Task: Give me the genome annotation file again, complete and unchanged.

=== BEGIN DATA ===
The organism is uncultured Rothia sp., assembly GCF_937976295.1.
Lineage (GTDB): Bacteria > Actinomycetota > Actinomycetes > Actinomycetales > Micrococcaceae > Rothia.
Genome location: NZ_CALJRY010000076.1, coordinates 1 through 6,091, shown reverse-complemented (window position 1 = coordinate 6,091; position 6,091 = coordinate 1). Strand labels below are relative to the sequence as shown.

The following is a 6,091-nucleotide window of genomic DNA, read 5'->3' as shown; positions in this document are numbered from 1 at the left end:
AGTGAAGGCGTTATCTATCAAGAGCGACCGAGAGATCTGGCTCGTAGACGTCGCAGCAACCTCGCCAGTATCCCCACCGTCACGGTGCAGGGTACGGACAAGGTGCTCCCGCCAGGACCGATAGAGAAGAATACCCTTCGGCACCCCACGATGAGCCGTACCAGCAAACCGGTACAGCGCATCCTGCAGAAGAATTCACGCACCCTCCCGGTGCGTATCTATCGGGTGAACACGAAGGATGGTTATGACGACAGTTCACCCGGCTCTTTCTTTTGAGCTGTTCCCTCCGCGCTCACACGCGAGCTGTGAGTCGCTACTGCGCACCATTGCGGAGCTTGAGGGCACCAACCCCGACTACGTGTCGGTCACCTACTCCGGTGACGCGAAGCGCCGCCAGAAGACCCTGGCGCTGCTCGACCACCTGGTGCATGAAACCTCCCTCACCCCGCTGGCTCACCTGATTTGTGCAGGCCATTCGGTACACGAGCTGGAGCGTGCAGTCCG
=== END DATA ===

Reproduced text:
The organism is uncultured Rothia sp., assembly GCF_937976295.1.
Lineage (GTDB): Bacteria > Actinomycetota > Actinomycetes > Actinomycetales > Micrococcaceae > Rothia.
Genome location: NZ_CALJRY010000076.1, coordinates 1 through 6,091, shown reverse-complemented (window position 1 = coordinate 6,091; position 6,091 = coordinate 1). Strand labels below are relative to the sequence as shown.

The following is a 6,091-nucleotide window of genomic DNA, read 5'->3' as shown; positions in this document are numbered from 1 at the left end:
AGTGAAGGCGTTATCTATCAAGAGCGACCGAGAGATCTGGCTCGTAGACGTCGCAGCAACCTCGCCAGTATCCCCACCGTCACGGTGCAGGGTACGGACAAGGTGCTCCCGCCAGGACCGATAGAGAAGAATACCCTTCGGCACCCCACGATGAGCCGTACCAGCAAACCGGTACAGCGCATCCTGCAGAAGAATTCACGCACCCTCCCGGTGCGTATCTATCGGGTGAACACGAAGGATGGTTATGACGACAGTTCACCCGGCTCTTTCTTTTGAGCTGTTCCCTCCGCGCTCACACGCGAGCTGTGAGTCGCTACTGCGCACCATTGCGGAGCTTGAGGGCACCAACCCCGACTACGTGTCGGTCACCTACTCCGGTGACGCGAAGCGCCGCCAGAAGACCCTGGCGCTGCTCGACCACCTGGTGCATGAAACCTCCCTCACCCCGCTGGCTCACCTGATTTGTGCAGGCCATTCGGTACACGAGCTGGAGCGTGCAGTCCG